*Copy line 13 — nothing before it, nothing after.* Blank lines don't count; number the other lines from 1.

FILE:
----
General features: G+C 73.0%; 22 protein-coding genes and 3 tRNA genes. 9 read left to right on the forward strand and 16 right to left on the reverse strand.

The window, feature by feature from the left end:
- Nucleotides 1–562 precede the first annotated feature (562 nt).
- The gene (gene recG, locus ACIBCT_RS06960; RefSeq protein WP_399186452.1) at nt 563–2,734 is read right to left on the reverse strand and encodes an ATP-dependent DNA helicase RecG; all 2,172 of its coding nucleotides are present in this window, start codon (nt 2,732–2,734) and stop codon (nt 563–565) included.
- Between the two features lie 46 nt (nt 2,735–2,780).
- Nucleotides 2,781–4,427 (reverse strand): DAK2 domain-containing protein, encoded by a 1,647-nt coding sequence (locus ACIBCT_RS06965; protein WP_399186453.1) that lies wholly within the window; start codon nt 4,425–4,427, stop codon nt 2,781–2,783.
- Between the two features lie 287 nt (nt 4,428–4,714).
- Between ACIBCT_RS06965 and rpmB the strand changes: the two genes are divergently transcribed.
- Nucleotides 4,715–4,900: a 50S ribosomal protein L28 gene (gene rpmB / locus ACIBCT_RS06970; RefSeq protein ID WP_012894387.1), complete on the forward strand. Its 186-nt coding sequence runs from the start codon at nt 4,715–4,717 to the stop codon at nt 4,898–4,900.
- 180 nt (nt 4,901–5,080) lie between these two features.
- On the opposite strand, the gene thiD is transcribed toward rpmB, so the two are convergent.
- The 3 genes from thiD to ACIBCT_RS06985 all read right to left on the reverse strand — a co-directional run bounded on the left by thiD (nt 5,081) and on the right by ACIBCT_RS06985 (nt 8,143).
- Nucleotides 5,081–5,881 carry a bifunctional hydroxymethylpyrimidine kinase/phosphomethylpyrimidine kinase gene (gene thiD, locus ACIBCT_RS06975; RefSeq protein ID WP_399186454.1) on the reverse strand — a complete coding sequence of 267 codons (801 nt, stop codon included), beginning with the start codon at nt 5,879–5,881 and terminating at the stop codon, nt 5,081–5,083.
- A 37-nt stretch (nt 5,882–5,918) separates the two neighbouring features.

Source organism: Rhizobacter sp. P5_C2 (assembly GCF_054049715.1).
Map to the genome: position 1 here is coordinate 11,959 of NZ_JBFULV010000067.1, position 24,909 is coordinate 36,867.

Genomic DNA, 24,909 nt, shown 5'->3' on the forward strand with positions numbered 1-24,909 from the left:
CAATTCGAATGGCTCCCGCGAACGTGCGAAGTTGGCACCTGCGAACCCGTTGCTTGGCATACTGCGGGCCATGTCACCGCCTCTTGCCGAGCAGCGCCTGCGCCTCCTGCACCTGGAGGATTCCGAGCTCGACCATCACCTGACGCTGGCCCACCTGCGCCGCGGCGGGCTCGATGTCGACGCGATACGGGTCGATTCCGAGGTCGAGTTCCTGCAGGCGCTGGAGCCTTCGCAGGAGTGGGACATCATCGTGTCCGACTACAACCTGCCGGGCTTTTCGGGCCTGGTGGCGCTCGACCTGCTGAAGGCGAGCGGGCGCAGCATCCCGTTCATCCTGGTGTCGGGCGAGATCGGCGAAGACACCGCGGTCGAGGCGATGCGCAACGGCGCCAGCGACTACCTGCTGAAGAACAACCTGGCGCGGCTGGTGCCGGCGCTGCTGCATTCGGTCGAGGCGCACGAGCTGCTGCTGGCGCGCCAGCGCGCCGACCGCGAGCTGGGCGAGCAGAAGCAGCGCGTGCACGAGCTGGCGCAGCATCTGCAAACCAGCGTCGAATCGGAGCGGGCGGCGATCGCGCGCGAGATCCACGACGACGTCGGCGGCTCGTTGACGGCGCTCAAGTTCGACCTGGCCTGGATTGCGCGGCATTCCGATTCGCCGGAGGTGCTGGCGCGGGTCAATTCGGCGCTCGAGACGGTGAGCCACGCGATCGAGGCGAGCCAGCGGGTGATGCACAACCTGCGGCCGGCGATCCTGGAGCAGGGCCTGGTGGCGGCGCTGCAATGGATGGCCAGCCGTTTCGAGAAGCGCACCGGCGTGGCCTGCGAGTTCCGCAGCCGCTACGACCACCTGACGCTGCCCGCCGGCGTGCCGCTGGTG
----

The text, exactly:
- Nucleotides 5,081–5,881 carry a bifunctional hydroxymethylpyrimidine kinase/phosphomethylpyrimidine kinase gene (gene thiD, locus ACIBCT_RS06975; RefSeq protein ID WP_399186454.1) on the reverse strand — a complete coding sequence of 267 codons (801 nt, stop codon included), beginning with the start codon at nt 5,879–5,881 and terminating at the stop codon, nt 5,081–5,083.